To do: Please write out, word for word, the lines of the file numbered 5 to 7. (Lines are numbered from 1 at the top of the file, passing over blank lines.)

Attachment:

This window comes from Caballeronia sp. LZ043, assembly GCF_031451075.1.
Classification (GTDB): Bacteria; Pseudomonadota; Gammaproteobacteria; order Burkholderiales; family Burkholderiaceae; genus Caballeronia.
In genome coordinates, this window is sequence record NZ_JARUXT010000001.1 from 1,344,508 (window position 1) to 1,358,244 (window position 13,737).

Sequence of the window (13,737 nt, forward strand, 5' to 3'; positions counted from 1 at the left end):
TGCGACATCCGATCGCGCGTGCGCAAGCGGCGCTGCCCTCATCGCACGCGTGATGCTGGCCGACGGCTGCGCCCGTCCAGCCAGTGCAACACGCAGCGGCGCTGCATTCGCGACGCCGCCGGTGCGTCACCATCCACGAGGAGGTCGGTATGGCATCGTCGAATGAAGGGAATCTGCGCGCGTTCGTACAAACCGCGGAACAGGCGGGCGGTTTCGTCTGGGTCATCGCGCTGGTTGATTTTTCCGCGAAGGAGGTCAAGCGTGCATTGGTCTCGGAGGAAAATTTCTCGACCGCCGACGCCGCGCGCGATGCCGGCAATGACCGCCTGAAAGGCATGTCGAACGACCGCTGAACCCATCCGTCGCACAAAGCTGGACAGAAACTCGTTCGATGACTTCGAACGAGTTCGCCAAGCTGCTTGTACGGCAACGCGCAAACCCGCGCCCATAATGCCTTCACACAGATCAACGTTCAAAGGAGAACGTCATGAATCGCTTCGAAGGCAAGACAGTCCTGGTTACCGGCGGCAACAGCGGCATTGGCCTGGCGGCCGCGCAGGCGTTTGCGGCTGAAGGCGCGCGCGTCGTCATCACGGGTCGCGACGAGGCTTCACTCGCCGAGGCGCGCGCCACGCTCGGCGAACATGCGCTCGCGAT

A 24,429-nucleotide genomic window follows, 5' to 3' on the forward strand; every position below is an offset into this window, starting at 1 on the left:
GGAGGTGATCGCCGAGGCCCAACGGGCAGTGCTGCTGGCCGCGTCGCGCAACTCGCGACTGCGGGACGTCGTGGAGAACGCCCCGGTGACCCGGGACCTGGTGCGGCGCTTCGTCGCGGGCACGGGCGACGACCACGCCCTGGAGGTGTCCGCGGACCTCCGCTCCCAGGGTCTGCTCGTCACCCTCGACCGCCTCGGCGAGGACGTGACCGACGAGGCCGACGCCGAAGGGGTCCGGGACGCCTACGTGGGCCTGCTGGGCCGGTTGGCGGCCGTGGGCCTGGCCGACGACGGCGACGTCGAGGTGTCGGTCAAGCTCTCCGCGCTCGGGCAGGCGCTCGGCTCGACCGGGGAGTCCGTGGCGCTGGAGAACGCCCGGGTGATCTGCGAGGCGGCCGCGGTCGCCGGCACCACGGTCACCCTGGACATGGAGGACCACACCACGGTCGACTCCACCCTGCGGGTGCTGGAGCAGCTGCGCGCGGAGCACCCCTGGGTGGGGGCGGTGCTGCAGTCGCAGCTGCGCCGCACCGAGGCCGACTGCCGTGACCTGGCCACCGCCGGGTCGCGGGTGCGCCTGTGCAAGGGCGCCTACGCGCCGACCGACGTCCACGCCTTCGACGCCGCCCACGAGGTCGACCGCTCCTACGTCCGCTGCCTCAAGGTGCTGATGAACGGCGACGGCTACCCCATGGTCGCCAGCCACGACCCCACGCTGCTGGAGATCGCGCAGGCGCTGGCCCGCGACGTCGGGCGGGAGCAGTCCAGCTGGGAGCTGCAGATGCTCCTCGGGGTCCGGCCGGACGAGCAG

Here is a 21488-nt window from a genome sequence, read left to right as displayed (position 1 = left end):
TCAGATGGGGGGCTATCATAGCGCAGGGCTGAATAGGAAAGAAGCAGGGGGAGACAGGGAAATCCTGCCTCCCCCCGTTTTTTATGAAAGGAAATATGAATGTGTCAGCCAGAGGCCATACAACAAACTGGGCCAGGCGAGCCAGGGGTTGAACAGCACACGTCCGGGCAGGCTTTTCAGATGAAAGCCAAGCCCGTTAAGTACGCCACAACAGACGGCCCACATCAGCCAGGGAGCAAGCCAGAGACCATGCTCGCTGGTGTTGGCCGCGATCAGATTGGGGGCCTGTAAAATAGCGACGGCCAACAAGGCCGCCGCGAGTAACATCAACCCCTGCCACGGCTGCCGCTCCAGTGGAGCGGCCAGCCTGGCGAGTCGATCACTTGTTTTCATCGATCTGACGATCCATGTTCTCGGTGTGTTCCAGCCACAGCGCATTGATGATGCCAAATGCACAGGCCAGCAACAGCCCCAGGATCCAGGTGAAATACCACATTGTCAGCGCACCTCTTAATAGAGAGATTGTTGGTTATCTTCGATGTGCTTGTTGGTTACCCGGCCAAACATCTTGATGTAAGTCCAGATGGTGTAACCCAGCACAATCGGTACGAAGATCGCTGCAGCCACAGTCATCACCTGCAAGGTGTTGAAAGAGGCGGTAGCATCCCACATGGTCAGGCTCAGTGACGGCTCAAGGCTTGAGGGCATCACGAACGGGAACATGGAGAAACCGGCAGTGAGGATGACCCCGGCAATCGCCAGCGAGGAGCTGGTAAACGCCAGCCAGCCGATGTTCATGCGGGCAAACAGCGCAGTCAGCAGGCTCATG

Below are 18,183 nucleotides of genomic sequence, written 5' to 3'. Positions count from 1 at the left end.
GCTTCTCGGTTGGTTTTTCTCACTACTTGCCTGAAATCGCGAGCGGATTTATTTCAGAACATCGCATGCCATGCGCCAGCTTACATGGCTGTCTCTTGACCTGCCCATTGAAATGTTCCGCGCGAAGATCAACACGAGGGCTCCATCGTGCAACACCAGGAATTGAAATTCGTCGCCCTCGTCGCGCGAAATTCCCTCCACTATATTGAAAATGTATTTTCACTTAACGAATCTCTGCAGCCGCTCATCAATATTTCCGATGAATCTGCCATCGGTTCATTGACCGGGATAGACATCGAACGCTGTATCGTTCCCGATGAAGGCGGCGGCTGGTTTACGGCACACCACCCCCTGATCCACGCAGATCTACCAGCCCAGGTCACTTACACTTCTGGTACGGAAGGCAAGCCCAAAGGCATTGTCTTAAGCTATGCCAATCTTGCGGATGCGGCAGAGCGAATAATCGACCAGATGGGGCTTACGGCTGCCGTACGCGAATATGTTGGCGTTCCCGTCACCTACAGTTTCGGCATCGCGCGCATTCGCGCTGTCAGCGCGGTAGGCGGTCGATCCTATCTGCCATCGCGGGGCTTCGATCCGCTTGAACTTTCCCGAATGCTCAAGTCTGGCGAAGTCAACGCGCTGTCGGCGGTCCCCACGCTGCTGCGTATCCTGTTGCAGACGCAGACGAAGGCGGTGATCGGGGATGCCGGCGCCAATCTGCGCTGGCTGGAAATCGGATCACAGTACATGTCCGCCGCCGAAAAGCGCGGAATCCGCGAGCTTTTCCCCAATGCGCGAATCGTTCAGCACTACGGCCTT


TGCGACATCCGATCGCGCGTGCGCAAGCGGCGCTGCCCTCATCGCACGCGTGATGCTGGCCGACGGCTGCGCCCGTCCAGCCAGTGCAACACGCAGCGGCGCTGCATTCGCGACGCCGCCGGTGCGTCACCATCCACGAGGAGGTCGGTATGGCATCGTCGAATGAAGGGAATCTGCGCGCGTTCGTACAAACCGCGGAACAGGCGGGCGGTTTCGTCTGGGTCATCGCGCTGGTTGATTTTTCCGCGAAGGAGGTCAAGCGTGCATTGGTCTCGGAGGAAAATTTCTCGACCGCCGACGCCGCGCGCGATGCCGGCAATGACCGCCTGAAAGGCATGTCGAACGACCGCTGAACCCATCCGTCGCACAAAGCTGGACAGAAACTCGTTCGATGACTTCGAACGAGTTCGCCAAGCTGCTTGTACGGCAACGCGCAAACCCGCGCCCATAATGCCTTCACACAGATCAACGTTCAAAGGAGAACGTCATGAATCGCTTCGAAGGCAAGACAGTCCTGGTTACCGGCGGCAACAGCGGCATTGGCCTGGCGGCCGCGCAGGCGTTTGCGGCTGAAGGCGCGCGCGTCGTCATCACGGGTCGCGACGAGGCTTCACTCGCCGAGGCGCGCGCCACGCTCGGCGAACATGCGCTCGCGAT

A 24,429-nucleotide genomic window follows, 5' to 3' on the forward strand; every position below is an offset into this window, starting at 1 on the left:
GGAGGTGATCGCCGAGGCCCAACGGGCAGTGCTGCTGGCCGCGTCGCGCAACTCGCGACTGCGGGACGTCGTGGAGAACGCCCCGGTGACCCGGGACCTGGTGCGGCGCTTCGTCGCGGGCACGGGCGACGACCACGCCCTGGAGGTGTCCGCGGACCTCCGCTCCCAGGGTCTGCTCGTCACCCTCGACCGCCTCGGCGAGGACGTGACCGACGAGGCCGACGCCGAAGGGGTCCGGGACGCCTACGTGGGCCTGCTGGGCCGGTTGGCGGCCGTGGGCCTGGCCGACGACGGCGACGTCGAGGTGTCGGTCAAGCTCTCCGCGCTCGGGCAGGCGCTCGGCTCGACCGGGGAGTCCGTGGCGCTGGAGAACGCCCGGGTGATCTGCGAGGCGGCCGCGGTCGCCGGCACCACGGTCACCCTGGACATGGAGGACCACACCACGGTCGACTCCACCCTGCGGGTGCTGGAGCAGCTGCGCGCGGAGCACCCCTGGGTGGGGGCGGTGCTGCAGTCGCAGCTGCGCCGCACCGAGGCCGACTGCCGTGACCTGGCCACCGCCGGGTCGCGGGTGCGCCTGTGCAAGGGCGCCTACGCGCCGACCGACGTCCACGCCTTCGACGCCGCCCACGAGGTCGACCGCTCCTACGTCCGCTGCCTCAAGGTGCTGATGAACGGCGACGGCTACCCCATGGTCGCCAGCCACGACCCCACGCTGCTGGAGATCGCGCAGGCGCTGGCCCGCGACGTCGGGCGGGAGCAGTCCAGCTGGGAGCTGCAGATGCTCCTCGGGGTCCGGCCGGACGAGCAG